The New Markets Tax (NMTC) Program was created in 2000 under the Community Renewal Tax Relief Act to attract private capital to those projects benefiting low-income communities and persons, create jobs, and encourage additional economic development.
Projects in these communities have historically had trouble finding such investment, resulting in a lack of resources to meet community needs, including projects like job training centers, community health centers, grocery stores, mixed-use commercial developments, hospitals and others. NMTC helps these projects happen.
The Program, administered by the Community Development Financial Institutions Fund (CDFI Fund), a division of the U.S. Treasury Department, attracts private investment by awarding federal income tax credits to investors in return for their equity investments in qualified projects. These credits, equal to 39% of the investment made, are a dollar-for-dollar reduction in an investor’s tax liability, and are claimed over a seven-year period.
According to the CDFI Fund, the Program has been very effective, noting that since 2003, the NMTC Program has:
- Created or retained an estimated 275,000 jobs
- Supported the construction of 37 million square feet of manufacturing space, 80 million square feet of office space, and 61 million square feet of retail space, and
- Catalyzed a ripple effect spurring further investments and revitalization in low-income communities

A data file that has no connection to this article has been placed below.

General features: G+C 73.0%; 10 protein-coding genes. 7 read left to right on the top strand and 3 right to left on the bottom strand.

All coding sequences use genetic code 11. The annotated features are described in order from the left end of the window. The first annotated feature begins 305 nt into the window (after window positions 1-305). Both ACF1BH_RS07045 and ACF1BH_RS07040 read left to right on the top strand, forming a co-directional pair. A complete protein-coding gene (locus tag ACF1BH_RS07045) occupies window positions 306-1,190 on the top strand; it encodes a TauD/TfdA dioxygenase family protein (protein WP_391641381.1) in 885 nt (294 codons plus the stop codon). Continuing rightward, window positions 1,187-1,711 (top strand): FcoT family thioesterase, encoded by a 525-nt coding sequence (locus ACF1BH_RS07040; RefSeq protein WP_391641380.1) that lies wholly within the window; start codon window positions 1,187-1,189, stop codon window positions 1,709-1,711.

Like many incentive programs, while the concept of the Program is relatively simple, its requirements, implementation, and legal and tax consequences are extraordinarily complex. However, by the end of this article, you’ll know the most important points about NMTCs, including:
- The general criteria for project eligibility
- How a project can apply for NMTCs
- Who the players are, and what they do, in a NMTC transaction
- The structure of a typical deal, and most importantly,
- What all those NMTC acronyms mean…
Once you understand these points, you’ll recognize when a project might benefit from NMTCs, and you’ll be able to speak intelligently about the Program with the many, many, many professionals needed to put together a successful NMTC deal!
Let’s first take a look at what projects are eligible for the NMTC Program.
NMTC Eligibility Requirements
The short answer to what is required for project eligibility is that a project must be the right type of business in the right census tract. The more specific answer is that the project must:
Be one of the following permitted businesses:
- Commercial real estate development
- Mixed-use real estate development, so long as the commercial component (as opposed to any residential components) create at least 20% of the project’s gross income
- Community facilities
- Non-profit facilities
- Skilled nursing and assisted living developments
- Hotel developments, and
- Businesses of any type, except for the following prohibited uses:
2. Not be any of the following prohibited business:
- Golf courses
- Country clubs
- Casinos, race tracks or other facilities used for gambling
- Tanning salons, hot tub facilities, or massage parlors
- Liquor stores for off-premises consumption
- Development or holding of intangibles for sale of license, and
- 100% residential rental housing (as noted above, subject to income limitations, residential rental housing can be part of a mixed-use project)
3. Derive 50% of its total gross income from activities in a low-income or severely distressed community.
A low-income community is a U.S. census tract with either: (i) a poverty rate of at least 20% or (ii) a median income no more than 80% of the area median income. Distressed areas are census tracts that satisfy the low-income threshold, but meet additional or more stringent criteria, such as the poverty rate must exceed 30%, or the unemployment rate must exceed 1.5 times the national unemployment average.